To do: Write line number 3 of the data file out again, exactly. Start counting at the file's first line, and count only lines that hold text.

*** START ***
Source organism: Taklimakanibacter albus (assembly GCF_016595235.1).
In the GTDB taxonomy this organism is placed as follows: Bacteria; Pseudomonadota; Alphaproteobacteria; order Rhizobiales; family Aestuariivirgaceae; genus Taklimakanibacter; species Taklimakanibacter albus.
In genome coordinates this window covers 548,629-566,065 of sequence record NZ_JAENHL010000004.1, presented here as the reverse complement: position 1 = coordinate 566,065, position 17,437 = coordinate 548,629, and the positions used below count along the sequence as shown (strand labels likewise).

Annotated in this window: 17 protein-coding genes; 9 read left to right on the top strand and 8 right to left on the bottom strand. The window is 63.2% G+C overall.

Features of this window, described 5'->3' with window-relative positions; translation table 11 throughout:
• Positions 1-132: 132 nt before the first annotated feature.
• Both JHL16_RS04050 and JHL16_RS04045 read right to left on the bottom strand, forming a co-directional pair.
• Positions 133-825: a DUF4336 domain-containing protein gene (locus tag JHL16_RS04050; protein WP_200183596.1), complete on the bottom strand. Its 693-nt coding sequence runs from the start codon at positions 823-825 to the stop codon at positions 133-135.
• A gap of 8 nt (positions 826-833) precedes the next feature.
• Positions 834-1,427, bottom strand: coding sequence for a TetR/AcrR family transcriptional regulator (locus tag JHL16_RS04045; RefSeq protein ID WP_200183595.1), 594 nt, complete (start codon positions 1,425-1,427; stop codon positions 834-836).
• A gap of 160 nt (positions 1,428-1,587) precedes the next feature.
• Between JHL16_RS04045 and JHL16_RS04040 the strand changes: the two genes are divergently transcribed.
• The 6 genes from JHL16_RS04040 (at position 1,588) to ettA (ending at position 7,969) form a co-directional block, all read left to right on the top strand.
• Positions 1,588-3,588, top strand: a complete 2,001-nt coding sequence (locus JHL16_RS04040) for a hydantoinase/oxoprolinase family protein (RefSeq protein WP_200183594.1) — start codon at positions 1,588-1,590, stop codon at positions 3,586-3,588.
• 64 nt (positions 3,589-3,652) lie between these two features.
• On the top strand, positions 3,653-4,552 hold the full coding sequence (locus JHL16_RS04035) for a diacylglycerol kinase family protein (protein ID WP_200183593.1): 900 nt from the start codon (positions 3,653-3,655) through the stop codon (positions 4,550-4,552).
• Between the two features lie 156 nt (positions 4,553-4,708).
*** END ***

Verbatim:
In genome coordinates this window covers 548,629-566,065 of sequence record NZ_JAENHL010000004.1, presented here as the reverse complement: position 1 = coordinate 566,065, position 17,437 = coordinate 548,629, and the positions used below count along the sequence as shown (strand labels likewise).